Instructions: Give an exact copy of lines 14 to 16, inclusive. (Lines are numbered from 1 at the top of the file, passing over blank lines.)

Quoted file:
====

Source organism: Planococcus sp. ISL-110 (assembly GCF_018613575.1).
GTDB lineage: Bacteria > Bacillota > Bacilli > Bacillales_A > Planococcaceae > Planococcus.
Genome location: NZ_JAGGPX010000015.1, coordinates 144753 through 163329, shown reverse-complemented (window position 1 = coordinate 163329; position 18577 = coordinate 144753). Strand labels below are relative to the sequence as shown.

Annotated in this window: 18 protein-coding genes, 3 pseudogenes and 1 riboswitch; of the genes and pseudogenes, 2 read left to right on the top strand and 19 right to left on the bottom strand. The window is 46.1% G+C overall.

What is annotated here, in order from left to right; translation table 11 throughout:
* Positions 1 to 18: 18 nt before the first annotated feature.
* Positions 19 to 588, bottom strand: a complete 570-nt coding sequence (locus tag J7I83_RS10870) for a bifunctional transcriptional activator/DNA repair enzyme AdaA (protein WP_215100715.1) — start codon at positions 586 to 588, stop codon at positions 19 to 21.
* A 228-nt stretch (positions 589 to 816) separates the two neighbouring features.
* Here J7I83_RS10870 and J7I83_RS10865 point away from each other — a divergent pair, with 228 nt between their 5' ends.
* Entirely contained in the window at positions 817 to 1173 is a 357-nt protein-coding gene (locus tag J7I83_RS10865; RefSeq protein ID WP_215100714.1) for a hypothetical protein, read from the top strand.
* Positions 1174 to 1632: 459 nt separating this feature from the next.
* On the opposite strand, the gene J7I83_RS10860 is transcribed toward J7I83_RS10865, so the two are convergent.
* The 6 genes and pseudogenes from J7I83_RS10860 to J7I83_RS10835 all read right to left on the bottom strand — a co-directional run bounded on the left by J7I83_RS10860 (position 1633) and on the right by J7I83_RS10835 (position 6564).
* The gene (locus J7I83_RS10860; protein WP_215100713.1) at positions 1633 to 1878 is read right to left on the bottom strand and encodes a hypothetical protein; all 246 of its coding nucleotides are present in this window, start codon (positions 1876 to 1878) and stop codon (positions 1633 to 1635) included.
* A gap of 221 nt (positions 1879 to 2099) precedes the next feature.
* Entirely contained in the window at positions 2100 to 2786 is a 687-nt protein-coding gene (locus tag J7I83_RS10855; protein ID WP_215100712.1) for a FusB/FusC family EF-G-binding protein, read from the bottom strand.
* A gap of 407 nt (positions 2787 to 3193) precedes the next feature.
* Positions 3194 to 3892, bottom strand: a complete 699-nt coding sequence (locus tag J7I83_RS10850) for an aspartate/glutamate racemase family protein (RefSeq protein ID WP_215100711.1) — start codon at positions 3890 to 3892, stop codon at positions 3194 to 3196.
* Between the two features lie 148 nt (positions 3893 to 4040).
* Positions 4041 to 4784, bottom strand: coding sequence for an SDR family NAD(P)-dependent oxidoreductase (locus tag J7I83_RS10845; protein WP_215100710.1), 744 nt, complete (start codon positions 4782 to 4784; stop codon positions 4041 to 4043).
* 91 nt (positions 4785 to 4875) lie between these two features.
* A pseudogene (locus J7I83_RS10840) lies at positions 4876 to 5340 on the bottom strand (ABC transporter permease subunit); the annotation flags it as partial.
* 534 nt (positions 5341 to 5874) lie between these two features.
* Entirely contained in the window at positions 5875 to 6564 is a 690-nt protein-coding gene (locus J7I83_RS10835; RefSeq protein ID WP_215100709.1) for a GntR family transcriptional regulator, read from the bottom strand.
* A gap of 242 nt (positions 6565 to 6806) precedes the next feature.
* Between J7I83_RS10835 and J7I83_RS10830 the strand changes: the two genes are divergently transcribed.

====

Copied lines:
* The gene (locus J7I83_RS10860; protein WP_215100713.1) at positions 1633 to 1878 is read right to left on the bottom strand and encodes a hypothetical protein; all 246 of its coding nucleotides are present in this window, start codon (positions 1876 to 1878) and stop codon (positions 1633 to 1635) included.
* A gap of 221 nt (positions 1879 to 2099) precedes the next feature.
* Entirely contained in the window at positions 2100 to 2786 is a 687-nt protein-coding gene (locus tag J7I83_RS10855; protein ID WP_215100712.1) for a FusB/FusC family EF-G-binding protein, read from the bottom strand.